Reviews - June 2012

A review of 'Just Kids'

Raised in a poor but loving family in New Jersey, Patti Smith wasn’t happy with the range of opportunities open to her after high school. Artistic and strong-natured — she played the General in her games with her brother and sister — she got into trouble with an unwanted pregnancy, gave the baby up for adoption, quit her factory job, and took a bus to New York.

The trial of Elizabeth Willis's 'Address'

When asked about the voices that spoke only to Joan of Arc during the second session of her trial for heresy on February 22, 1431, she answered in Middle French a statement transcribed by the English-financed court in Latin that Anne Carson translates to English as follows: “The light comes in the name of the voice.”[1]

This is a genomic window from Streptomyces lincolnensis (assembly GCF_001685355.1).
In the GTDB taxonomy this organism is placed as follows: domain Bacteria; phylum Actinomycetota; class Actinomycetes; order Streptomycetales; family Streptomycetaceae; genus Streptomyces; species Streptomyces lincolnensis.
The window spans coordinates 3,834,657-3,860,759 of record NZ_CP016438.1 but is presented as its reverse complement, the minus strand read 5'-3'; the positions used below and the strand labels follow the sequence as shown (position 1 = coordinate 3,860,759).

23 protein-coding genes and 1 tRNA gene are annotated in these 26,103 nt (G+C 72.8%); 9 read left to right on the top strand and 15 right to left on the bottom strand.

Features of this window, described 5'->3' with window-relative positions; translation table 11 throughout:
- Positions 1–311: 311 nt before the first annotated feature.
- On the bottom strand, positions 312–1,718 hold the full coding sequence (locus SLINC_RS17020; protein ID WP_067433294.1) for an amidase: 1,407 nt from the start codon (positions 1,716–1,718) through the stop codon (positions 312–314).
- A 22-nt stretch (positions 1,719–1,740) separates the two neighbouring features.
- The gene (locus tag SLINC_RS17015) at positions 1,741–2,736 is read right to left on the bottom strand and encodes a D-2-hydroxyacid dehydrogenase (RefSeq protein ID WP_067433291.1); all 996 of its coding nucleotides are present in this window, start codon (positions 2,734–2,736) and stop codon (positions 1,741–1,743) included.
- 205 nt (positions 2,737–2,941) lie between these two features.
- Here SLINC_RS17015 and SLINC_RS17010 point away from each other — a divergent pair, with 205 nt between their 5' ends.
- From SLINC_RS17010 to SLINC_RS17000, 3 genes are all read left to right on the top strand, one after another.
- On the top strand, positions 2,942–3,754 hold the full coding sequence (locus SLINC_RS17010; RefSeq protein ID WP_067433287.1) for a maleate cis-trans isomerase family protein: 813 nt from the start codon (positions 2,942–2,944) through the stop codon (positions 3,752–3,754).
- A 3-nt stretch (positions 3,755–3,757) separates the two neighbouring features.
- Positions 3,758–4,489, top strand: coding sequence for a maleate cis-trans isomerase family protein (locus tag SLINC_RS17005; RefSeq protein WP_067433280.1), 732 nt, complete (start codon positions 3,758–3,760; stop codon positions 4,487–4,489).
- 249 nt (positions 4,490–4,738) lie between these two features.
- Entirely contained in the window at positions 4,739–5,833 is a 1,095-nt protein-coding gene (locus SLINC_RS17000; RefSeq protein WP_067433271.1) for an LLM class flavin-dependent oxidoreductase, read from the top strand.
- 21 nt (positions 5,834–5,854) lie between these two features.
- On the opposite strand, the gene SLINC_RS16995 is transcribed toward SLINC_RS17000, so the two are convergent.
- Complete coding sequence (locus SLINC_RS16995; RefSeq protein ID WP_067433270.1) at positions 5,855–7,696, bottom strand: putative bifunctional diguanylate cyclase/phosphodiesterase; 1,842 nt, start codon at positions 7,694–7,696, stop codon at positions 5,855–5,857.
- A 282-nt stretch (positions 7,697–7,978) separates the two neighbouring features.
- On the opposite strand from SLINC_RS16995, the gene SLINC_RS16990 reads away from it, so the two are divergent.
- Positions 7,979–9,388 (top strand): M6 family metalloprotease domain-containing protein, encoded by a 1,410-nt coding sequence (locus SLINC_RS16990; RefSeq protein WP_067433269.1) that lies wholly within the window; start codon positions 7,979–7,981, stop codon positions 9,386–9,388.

'An endless, polyglot failure party'

A review of Robert Fitterman's 'Now We Are Friends'

Founded in 2009, Truck Books is “a small press specializing in contemporary experimental writing in the avant-garde tradition” which focuses on “works that focus on a variety of objects from vernacular languages to social and information systems, production systems and capital flows.” They have published five books to date (four of which are listed on their ordering page), each of which is available as a free pdf or as a printed edition sold on a sliding scale.